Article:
Hidden museum encapsulates rich heritage of small Irving neighborhood

Nestled in a hidden Irving neighborhood, three quaint houses stand as remnants of the area’s rich black history.


Walking through the restored rooms of the Masonic Lodge, long time community member and museum board member Gale Norris was quiet.


“Whenever I come in here I feel so peaceful,” she said. “I can feel their spirits.”


The Jackie Townsell Bear Creek Heritage Center sits in the middle of one of the most historically significant areas in Texas. The neighborhood is the oldest African American community in Dallas County, established by freed slaves seeking good farmland in the 1850s.


As the areas around it flourished over the years, life in Bear Creek remained much the same, according Norris. The tight knit people of the community overcame many hardships, however, she still describes the areas as one of the most fun places of her childhood.


“There was no danger here,” Norris said. “Where I lived in Dallas, your parents wouldn’t let you go anywhere. But here, everybody knew each other. They had stores, they had a skating rink. I felt like I was getting out of prison when my mom let me come out here.”


On the walls of the J.O. Davis house, restored as a Bear Creek history museum, Norris sees the faces of her friends and family, people she grew up with.


“It’s so weird, pretty much all of these people, I know them,” she said. “If I don’t know them, I know their children. Walking through [the museum] and seeing my aunts, it’s weird in a sense, it takes me back to when I was a girl.”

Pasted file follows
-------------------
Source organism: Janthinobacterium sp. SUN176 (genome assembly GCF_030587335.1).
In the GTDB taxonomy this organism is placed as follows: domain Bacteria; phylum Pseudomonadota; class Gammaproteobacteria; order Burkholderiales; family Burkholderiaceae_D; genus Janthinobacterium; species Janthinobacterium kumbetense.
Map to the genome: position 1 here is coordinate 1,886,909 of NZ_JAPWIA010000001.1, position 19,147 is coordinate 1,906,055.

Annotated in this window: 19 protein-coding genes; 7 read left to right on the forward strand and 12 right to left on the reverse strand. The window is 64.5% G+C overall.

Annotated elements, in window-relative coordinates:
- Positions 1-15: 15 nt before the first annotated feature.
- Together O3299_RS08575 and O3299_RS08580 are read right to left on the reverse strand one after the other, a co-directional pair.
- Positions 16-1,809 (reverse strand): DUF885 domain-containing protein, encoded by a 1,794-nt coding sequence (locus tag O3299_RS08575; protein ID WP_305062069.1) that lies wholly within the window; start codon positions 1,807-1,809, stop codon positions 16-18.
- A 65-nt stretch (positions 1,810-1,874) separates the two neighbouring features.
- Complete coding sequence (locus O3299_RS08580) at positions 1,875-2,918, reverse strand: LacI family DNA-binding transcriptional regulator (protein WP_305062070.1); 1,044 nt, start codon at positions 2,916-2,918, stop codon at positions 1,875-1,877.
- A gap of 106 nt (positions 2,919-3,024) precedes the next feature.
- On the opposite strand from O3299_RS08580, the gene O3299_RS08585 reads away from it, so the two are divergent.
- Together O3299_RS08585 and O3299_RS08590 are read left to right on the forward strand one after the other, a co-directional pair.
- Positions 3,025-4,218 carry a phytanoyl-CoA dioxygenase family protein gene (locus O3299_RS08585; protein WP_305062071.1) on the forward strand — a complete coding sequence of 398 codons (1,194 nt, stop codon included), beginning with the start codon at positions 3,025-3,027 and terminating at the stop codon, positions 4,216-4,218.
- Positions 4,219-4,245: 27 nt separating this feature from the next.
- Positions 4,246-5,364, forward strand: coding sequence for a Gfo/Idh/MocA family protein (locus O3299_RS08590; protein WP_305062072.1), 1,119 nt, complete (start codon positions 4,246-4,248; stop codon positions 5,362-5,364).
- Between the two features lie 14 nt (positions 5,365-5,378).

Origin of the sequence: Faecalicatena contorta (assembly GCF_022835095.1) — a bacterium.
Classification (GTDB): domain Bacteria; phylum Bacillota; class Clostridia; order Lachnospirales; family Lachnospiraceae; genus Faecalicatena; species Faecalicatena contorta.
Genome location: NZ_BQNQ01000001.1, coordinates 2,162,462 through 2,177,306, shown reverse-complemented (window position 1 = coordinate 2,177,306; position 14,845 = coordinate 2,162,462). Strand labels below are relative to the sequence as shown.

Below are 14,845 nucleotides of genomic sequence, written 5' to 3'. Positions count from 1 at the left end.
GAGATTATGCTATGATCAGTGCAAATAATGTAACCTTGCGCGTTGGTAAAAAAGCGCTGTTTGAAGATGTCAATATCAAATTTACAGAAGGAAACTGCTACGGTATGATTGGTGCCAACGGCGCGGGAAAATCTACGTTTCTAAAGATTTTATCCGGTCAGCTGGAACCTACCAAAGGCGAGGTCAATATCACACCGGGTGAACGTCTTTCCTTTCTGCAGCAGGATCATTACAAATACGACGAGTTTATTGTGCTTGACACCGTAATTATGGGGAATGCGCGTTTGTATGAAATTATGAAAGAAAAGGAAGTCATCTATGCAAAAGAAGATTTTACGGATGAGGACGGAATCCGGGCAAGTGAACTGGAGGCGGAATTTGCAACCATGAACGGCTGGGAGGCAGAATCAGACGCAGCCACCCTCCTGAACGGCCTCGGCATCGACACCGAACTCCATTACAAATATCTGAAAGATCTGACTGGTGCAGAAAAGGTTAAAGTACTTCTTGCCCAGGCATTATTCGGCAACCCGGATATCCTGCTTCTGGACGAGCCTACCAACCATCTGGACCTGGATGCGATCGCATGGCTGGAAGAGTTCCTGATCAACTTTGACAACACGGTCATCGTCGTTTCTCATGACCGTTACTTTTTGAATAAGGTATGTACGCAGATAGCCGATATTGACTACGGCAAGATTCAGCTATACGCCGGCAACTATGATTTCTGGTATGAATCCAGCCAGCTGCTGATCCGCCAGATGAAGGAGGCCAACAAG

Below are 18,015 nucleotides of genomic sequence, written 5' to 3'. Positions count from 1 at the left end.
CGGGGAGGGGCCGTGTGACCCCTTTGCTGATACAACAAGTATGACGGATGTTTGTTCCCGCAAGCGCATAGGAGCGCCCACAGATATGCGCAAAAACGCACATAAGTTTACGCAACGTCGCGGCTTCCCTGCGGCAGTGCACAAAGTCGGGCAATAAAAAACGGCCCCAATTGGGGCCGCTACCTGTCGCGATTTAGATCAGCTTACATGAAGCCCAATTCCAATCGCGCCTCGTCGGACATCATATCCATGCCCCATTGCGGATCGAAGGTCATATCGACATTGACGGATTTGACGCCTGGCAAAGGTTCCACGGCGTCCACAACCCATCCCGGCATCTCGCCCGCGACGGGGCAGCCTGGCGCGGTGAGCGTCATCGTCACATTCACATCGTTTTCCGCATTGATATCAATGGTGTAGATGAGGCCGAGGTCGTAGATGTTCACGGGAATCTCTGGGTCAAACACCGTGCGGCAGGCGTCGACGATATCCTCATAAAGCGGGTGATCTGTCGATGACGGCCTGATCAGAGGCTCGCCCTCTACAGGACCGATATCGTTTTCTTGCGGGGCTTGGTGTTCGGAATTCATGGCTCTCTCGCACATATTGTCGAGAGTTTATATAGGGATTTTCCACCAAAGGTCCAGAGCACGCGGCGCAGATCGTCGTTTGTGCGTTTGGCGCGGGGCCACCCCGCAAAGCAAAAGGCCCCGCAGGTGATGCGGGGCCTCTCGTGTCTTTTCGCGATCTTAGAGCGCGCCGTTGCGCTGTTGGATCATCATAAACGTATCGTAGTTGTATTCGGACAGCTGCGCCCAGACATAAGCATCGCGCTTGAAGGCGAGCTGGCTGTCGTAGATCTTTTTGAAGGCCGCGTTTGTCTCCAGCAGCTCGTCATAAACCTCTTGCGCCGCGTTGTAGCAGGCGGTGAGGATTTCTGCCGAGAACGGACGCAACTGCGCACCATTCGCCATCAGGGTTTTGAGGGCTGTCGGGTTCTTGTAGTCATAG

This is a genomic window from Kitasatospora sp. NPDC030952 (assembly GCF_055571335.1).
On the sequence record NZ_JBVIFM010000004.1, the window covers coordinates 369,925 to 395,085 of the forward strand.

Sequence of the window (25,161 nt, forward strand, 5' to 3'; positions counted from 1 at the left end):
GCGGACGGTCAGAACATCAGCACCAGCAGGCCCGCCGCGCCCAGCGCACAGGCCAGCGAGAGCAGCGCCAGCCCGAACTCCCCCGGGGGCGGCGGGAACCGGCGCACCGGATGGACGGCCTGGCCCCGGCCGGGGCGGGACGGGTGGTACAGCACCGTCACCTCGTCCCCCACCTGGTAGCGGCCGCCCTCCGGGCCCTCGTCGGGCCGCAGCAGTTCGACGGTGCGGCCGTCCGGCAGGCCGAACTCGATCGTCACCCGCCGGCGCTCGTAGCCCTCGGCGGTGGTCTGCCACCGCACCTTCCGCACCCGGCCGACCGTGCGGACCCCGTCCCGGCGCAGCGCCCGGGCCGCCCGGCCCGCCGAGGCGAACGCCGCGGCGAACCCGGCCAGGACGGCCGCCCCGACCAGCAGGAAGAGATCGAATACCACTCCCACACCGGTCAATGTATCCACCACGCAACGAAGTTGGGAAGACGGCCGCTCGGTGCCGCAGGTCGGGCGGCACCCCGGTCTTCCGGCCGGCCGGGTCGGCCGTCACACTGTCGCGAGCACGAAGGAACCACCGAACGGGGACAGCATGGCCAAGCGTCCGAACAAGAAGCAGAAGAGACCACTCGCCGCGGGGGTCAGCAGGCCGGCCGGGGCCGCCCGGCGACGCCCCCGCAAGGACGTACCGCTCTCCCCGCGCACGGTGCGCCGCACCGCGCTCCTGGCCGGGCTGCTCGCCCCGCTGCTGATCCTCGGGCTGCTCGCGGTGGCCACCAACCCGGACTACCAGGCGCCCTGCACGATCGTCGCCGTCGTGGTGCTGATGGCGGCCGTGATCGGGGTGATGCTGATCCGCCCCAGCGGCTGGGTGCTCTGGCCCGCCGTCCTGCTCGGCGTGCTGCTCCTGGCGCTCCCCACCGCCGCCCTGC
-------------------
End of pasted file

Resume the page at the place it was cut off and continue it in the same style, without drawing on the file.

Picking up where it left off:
From one end of the street to the other, Norris can point out houses where she played as a child during the 60s and 70s.


“This whole street was my playground,” she said. “They had this place called Roach, which was a dance hall. It was where you went if you wanted to get your groove on. We would tell our parents we were going skating and this was like the meeting place.”


In fact, that very dance hall is where she met her husband.


“I thought he was kind of rude at first but it turned out to be good,” she said, laughing.


Although her memories of the area are mainly based on the fun she had in the neighborhood, her family’s community involvement runs far deeper.


“My father founded New Home Missionary Baptist Church in this area, and the church right down the street my husband’s family founded,” she said. “Being in [the restored house] kind of feels creepy to me, like an out of body experience.”


Norris’s ties to the community have given her a passion for the center and the Bear Creek area as a whole. Her hope for the future is that more people come to share in that passion by visiting the museums.


“I think if a lot of people knew about it, we would have more traffic,” she said. “I’m always trying to spread the word about the houses.”


To visitors, the center may be a place to learn about black history in America, but to Norris and other community members, it is a place to remember and truly feel the generations that came before them.


“This community here is the same,” Norris said. “You see the people and they’re older, that’s all that’s changed. Every other house on this street I used to visit as a kid. People don’t do that anymore.”


Jackie Townsell Bear Creek Heritage Center is located at 3925 Jackson St. in Irving. Visit tinyurl.com/BearCreekHeritage for more information.